An increasingly competitive atmosphere has prompted two San Gabriel Valley hospitals to turn to a field previously dominated by industrial medical clinics.
In a long-range effort to attract patients, San Gabriel Valley Medical Center in San Gabriel and Methodist Hospital of Southern California in Arcadia have set up programs for employers who must provide medical care for employees injured on the job.
Under the state workers compensation law, an employee who reports even the most minor injury at the workplace--such as a cut finger or a pulled muscle--must receive medical attention. Workers compensation insurance, required of all employers, covers the entire cost.
The new programs, operated out of emergency rooms, put the two hospitals in direct competition with at least 10 industrial medical clinics that have handled minor emergencies for many San Gabriel Valley businesses over the past 10 years.
"We will be as competitive (with) clinics in cost as possible," said Dr. Richard Bukata, emergency medical director of San Gabriel Valley Medical Center.
"The fee schedule paid by workers compensation is reasonable and clinics are paid the same as us, so we are not undercutting each others' fees," Bukata said. "We don't lose money on a workers comp situation because we are assured of payment at a reasonable fee."
Bukata said his medical center has been searching for ways to attract new patients since 1983. At that time, restrictions imposed on Medicare patients contributed to an increase in the number of empty hospital beds.
"As hospitals look for new markets, occupational medicine is one of the good ones," Bukata said.
"Hospitals want as many patients as possible, so they have expanded their activities to more outpatient programs, such as stop-smoking and weight control," Bukata said. "If a patient comes here and has a good experience, he will come here again."
The two hospital occupational programs are similar to those offered by clinics.
San Gabriel, which routinely handled about 100 job-related injuries a month in its emergency room before it began its FirstMed program, now also offers such services as pre-employment and annual physical examinations, quick registration, follow-up care, rides back to work, work site safety evaluations and simplified billing procedures.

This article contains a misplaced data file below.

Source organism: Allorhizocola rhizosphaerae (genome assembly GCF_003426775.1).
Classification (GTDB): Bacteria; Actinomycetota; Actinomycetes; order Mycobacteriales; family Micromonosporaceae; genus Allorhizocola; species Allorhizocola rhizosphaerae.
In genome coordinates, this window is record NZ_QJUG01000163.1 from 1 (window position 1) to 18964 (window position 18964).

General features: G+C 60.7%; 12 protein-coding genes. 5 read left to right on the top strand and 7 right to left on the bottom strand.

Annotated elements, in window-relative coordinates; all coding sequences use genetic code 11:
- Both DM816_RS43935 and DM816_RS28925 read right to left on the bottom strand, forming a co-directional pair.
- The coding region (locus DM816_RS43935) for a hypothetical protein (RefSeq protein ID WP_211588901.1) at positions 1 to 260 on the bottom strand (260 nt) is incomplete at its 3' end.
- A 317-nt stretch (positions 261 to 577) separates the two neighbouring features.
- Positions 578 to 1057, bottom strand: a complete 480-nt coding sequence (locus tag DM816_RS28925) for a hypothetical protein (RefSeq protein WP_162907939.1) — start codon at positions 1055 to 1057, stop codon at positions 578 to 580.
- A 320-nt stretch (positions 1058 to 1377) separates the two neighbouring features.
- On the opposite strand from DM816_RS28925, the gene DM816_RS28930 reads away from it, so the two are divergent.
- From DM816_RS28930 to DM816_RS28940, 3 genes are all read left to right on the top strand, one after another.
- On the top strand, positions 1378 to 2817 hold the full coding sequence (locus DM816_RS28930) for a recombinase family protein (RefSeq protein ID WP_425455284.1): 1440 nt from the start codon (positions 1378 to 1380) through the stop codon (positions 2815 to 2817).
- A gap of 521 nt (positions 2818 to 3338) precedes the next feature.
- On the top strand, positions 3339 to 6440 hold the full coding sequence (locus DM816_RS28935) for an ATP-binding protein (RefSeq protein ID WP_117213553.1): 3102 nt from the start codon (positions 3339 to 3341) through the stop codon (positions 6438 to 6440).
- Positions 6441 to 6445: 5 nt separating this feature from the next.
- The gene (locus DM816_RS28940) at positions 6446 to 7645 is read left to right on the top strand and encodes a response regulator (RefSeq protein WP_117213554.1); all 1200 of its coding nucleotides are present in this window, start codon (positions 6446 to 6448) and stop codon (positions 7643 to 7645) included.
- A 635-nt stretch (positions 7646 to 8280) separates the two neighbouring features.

A liaison nurse also works closely with employers, keeping them informed of an injured employee's progress and condition and acting as the employer's link to the hospital.
Methodist, which handles 120 to 150 on-the-job injuries a month, plans to implement its expanded program in the near future, offering similar services.
Although neither hospital will require businesses to sign contracts, the new services are intended to assure them that an injured employee will be treated promptly without going through the usual hospital red tape, which causes delays that have discouraged some employers from using hospitals to treat routine on-the-job injuries.
San Gabriel City Manager Bob Clute said his city normally sends its 150 employees to Flair Park Medical Center in San Gabriel when they are injured at work.
No Medical Difference
"I would consider the hospital, but (medically) they are no different than anyone else," Clute said. "Clinics have been at it a long time, so they are good, and hospitals tend to be expensive and slow."
Bukata said his medical center's program can counter those concerns, both by eliminating red tape and charging no more than the rate set by workers compensation insurance.
Both hospital and clinic officials agree that because there are logistic limits--about 15 minutes' travel time--as to how far an employer can transport an injured employee, the field should be large enough for both types of facilities.
However, Dr. Henri Cuddihy, administrator and part owner of Foothill Industrial Medical Clinic, which operates clinics in Duarte and El Monte, said, "It could overload the market if hospitals do a good job. But hospitals are large and react more slowly to market forces. And this is a new field for hospitals."
Switch by Pasadena
The Foothill clinics, established in 1978, serve the cities of Duarte, Monrovia and El Monte and served Pasadena until two years ago when Huntington Memorial Hospital opened its Center for Occupational Health near its emergency room.
"We switched to the Huntington because it is closer and has an emergency room on the premises," said June Callahan, workers compensation coordinator for the city.
The city's 1,700 employees suffer about 430 industrial injuries a year.
The center at the Huntington, which shares staff with the emergency room, was started because the hospital was approached by city officials and business owners, said director Betty Briggs. Each month it treats between 700 and 800 workers from about 45 local employers.